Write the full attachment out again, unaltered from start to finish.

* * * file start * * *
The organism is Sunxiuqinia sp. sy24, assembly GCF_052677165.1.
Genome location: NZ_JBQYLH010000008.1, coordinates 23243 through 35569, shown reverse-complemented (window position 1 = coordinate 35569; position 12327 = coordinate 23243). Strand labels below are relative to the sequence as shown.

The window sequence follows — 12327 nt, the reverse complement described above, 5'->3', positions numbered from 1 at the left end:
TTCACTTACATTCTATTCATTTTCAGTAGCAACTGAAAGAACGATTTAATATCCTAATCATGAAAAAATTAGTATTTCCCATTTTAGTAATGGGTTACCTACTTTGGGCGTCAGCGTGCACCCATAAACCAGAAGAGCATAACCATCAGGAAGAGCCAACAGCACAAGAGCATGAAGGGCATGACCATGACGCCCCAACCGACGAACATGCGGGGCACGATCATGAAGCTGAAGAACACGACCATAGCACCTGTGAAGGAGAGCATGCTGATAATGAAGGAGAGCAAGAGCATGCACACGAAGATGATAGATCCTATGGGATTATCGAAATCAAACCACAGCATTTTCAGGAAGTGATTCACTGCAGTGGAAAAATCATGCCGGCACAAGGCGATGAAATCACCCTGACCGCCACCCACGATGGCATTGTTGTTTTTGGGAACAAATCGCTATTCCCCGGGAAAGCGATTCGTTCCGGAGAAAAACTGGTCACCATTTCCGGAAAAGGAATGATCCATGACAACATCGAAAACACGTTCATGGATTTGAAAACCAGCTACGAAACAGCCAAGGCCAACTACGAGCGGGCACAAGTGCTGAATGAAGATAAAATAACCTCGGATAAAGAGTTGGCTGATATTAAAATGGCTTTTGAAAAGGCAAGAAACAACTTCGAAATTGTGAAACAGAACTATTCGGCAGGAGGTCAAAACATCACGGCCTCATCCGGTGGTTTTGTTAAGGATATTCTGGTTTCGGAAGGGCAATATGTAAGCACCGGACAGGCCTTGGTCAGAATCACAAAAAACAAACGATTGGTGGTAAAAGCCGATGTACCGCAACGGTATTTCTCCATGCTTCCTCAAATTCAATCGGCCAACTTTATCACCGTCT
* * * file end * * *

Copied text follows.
The organism is Sunxiuqinia sp. sy24, assembly GCF_052677165.1.
Genome location: NZ_JBQYLH010000008.1, coordinates 23243 through 35569, shown reverse-complemented (window position 1 = coordinate 35569; position 12327 = coordinate 23243). Strand labels below are relative to the sequence as shown.

The window sequence follows — 12327 nt, the reverse complement described above, 5'->3', positions numbered from 1 at the left end:
TTCACTTACATTCTATTCATTTTCAGTAGCAACTGAAAGAACGATTTAATATCCTAATCATGAAAAAATTAGTATTTCCCATTTTAGTAATGGGTTACCTACTTTGGGCGTCAGCGTGCACCCATAAACCAGAAGAGCATAACCATCAGGAAGAGCCAACAGCACAAGAGCATGAAGGGCATGACCATGACGCCCCAACCGACGAACATGCGGGGCACGATCATGAAGCTGAAGAACACGACCATAGCACCTGTGAAGGAGAGCATGCTGATAATGAAGGAGAGCAAGAGCATGCACACGAAGATGATAGATCCTATGGGATTATCGAAATCAAACCACAGCATTTTCAGGAAGTGATTCACTGCAGTGGAAAAATCATGCCGGCACAAGGCGATGAAATCACCCTGACCGCCACCCACGATGGCATTGTTGTTTTTGGGAACAAATCGCTATTCCCCGGGAAAGCGATTCGTTCCGGAGAAAAACTGGTCACCATTTCCGGAAAAGGAATGATCCATGACAACATCGAAAACACGTTCATGGATTTGAAAACCAGCTACGAAACAGCCAAGGCCAACTACGAGCGGGCACAAGTGCTGAATGAAGATAAAATAACCTCGGATAAAGAGTTGGCTGATATTAAAATGGCTTTTGAAAAGGCAAGAAACAACTTCGAAATTGTGAAACAGAACTATTCGGCAGGAGGTCAAAACATCACGGCCTCATCCGGTGGTTTTGTTAAGGATATTCTGGTTTCGGAAGGGCAATATGTAAGCACCGGACAGGCCTTGGTCAGAATCACAAAAAACAAACGATTGGTGGTAAAAGCCGATGTACCGCAACGGTATTTCTCCATGCTTCCTCAAATTCAATCGGCCAACTTTATCACCGTCT